The Best Mystery and Detective Stories HTML version

LUCIUS APULEIUS (Second Century)
The Adventure of the Three Robbers
The great satire of Lucius Apuleius, the work through which his name lives after
the lapse of nearly eighteen centuries, is "The Golden Ass," a romance from
which the following passage has been selected and translated for these Mystery
Stories. Lucius, the personage who tells the story, is regarded in some quarters as
a portrayal of the author himself. The purpose of "The Golden Ass" was to
satirize false priests and other contemporary frauds. But interspersed are many
episodes of adventure and strange situations, one of which is here given.
As Telephron reached the point of his story, his fellow revelers, befuddled with their
wine, renewed the boisterous uproar. And while the old topers were clamoring for the
customary libation to laughter, Byrrhæna explained to me that the morrow was a day
religiously observed by her city from its cradle up; a day on which they alone among
mortals propitiated that most sacred god, Laughter, with hilarious and joyful rites. "The
fact that you are here," she added, "will make it all the merrier. And I do wish that you
would contribute something amusing out of your own cleverness, in honor of the god, to
help us duly worship such an important divinity."
"Surely," said I, "what you ask shall be done. And, by Jove! I hope I shall hit upon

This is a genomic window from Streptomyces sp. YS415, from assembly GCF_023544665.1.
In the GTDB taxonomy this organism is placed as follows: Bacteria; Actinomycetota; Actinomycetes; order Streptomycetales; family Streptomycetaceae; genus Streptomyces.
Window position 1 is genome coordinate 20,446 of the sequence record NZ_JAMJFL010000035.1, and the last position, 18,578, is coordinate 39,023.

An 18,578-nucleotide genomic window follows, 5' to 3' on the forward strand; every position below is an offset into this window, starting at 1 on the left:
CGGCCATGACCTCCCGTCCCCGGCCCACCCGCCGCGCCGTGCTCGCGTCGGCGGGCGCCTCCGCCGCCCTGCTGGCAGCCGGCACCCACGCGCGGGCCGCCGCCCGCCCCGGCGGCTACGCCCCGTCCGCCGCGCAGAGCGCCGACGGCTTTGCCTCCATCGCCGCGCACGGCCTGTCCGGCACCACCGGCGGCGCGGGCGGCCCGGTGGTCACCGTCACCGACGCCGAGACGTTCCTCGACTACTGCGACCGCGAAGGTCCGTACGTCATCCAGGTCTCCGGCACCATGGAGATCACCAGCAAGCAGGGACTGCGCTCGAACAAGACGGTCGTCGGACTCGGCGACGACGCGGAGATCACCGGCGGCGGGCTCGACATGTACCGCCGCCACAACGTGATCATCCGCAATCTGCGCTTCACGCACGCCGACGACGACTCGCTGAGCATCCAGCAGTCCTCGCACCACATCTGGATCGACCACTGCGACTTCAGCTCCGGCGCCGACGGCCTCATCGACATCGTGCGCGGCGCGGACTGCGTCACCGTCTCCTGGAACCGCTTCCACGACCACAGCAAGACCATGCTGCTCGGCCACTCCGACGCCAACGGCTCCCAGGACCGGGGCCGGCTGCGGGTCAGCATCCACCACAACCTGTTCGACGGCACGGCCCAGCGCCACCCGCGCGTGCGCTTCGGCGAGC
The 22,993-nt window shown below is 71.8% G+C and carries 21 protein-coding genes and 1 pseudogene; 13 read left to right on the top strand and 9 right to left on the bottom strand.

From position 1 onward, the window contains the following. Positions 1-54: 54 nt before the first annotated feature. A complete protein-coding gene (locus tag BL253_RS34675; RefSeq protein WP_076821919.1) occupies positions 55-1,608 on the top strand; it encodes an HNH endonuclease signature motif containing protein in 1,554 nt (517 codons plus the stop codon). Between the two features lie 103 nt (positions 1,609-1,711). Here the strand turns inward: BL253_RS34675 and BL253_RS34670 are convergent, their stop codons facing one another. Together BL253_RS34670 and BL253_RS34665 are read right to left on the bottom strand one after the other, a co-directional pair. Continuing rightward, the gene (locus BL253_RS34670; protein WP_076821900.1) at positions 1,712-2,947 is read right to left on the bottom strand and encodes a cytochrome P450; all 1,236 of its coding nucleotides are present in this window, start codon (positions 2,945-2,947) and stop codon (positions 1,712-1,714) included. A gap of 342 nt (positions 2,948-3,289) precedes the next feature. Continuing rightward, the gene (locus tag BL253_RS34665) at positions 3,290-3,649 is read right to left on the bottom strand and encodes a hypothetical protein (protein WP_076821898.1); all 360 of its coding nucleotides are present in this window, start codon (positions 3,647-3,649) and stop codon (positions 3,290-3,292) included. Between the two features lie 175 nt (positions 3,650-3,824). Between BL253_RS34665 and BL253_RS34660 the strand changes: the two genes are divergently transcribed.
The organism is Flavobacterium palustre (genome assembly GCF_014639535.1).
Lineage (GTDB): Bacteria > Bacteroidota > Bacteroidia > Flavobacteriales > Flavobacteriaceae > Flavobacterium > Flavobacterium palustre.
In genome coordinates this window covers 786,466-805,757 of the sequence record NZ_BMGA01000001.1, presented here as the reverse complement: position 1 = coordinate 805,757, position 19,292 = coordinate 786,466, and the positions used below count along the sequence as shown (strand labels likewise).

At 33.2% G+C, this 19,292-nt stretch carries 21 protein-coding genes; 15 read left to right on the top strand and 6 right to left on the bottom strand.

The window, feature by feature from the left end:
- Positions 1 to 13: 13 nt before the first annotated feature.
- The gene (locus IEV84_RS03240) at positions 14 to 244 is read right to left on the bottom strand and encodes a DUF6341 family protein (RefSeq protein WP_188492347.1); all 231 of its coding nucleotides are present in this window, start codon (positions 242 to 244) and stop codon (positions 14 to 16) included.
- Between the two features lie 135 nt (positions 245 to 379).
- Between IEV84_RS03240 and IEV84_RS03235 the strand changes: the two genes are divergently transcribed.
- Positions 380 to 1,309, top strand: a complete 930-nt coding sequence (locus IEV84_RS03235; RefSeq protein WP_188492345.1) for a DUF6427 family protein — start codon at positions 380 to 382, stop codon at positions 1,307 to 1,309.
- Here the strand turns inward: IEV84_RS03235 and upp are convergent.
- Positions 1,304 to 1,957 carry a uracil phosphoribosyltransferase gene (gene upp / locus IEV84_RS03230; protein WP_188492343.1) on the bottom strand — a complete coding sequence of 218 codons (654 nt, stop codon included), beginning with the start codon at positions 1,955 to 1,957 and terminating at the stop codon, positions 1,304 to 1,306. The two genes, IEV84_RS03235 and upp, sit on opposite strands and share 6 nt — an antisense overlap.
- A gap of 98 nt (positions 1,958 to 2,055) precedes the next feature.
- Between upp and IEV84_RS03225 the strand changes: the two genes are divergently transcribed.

something good enough to make this mighty god of yours reveal his presence."
Hereupon, my slave reminding me what hour of night it was, I speedily got upon my feet,
although none too steadily after my potations, and, having duly taken leave of Byrrhæna,
guided my zigzag steps upon the homeward way. But at the very first corner we turned, a
sudden gust of wind blew out the solitary torch on which we depended, and left us,
plunged in the unforeseen blackness of night, to stumble wearily and painfully to our
abode, bruising our feet on every stone in the road.
But when at last, holding each other up, we drew near our goal, there ahead of us were
three others, of big and brawny build, expending the full energy of their strength upon
our doorposts. And far from being in the least dismayed by our arrival, they seemed only
fired to a greater zeal and made assault more fiercely. Quite naturally, it seemed clear to
us both, and especially to me, that they were robbers, and of the most dangerous sort. So I
forthwith drew the blade which I carry hidden under my cloak for such emergencies, and
threw myself, undismayed, into the midst of these highwaymen. One after another, as
they successively tried to withstand me, I ran them through, until finally all three lay
stretched at my feet, riddled with many a gaping wound, through which they yielded up
their breath. By this time Fotis, the maid, had been aroused by the din of battle, and still
panting and perspiring freely I slipped in through the opening door, and, as weary as
though I had fought with the three-formed Geryon instead of those pugnacious thieves, I
yielded myself at one and the same moment to bed and to slumber.